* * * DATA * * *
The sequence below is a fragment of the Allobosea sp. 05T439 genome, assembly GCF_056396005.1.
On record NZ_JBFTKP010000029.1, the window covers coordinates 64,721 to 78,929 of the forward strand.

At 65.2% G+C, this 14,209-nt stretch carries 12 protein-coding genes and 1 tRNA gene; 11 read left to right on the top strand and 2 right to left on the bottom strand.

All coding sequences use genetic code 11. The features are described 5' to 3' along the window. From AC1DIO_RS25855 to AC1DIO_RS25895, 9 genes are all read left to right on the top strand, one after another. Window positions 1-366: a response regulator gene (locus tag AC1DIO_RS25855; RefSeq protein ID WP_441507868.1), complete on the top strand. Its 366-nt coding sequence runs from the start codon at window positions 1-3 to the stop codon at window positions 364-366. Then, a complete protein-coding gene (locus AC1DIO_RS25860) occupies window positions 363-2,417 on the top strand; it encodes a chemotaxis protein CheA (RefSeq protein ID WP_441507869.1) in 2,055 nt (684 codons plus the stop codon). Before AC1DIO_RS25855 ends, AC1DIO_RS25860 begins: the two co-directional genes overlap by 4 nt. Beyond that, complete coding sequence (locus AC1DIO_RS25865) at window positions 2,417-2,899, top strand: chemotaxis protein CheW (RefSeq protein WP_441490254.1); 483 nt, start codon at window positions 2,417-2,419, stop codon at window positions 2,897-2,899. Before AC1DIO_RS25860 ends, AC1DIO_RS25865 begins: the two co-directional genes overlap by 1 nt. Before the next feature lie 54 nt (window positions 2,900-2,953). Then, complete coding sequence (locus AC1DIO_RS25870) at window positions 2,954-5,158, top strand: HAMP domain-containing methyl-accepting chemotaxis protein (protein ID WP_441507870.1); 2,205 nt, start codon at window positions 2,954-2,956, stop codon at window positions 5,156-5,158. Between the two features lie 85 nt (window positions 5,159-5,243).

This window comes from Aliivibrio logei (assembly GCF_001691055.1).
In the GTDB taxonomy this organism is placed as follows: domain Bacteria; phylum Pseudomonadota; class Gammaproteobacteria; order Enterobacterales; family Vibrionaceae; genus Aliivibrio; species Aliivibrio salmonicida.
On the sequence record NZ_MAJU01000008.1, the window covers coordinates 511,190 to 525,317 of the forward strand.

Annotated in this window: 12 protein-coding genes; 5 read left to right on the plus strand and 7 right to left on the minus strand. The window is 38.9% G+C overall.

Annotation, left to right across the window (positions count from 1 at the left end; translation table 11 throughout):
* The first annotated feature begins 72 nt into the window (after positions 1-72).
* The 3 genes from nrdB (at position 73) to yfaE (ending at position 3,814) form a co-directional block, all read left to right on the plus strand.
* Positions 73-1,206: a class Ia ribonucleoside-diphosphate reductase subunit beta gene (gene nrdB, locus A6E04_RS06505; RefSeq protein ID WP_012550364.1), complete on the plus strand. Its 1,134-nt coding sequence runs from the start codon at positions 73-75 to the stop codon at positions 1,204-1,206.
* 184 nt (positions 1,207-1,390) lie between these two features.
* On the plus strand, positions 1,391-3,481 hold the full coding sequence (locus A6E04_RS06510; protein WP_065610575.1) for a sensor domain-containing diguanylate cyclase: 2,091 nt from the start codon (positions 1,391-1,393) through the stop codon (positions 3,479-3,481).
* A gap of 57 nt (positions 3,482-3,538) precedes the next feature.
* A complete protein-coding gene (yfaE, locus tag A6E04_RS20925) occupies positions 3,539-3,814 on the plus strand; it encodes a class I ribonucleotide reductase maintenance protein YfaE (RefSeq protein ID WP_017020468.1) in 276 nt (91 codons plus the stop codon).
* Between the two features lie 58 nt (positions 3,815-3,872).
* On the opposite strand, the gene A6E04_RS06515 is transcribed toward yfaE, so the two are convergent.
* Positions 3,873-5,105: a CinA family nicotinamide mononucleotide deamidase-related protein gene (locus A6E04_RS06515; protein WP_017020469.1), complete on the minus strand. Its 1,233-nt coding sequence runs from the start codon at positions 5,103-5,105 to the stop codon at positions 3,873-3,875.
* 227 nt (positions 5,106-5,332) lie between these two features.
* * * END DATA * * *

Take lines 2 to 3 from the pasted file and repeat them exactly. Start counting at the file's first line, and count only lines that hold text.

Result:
On record NZ_JBFTKP010000029.1, the window covers coordinates 64,721 to 78,929 of the forward strand.

At 65.2% G+C, this 14,209-nt stretch carries 12 protein-coding genes and 1 tRNA gene; 11 read left to right on the top strand and 2 right to left on the bottom strand.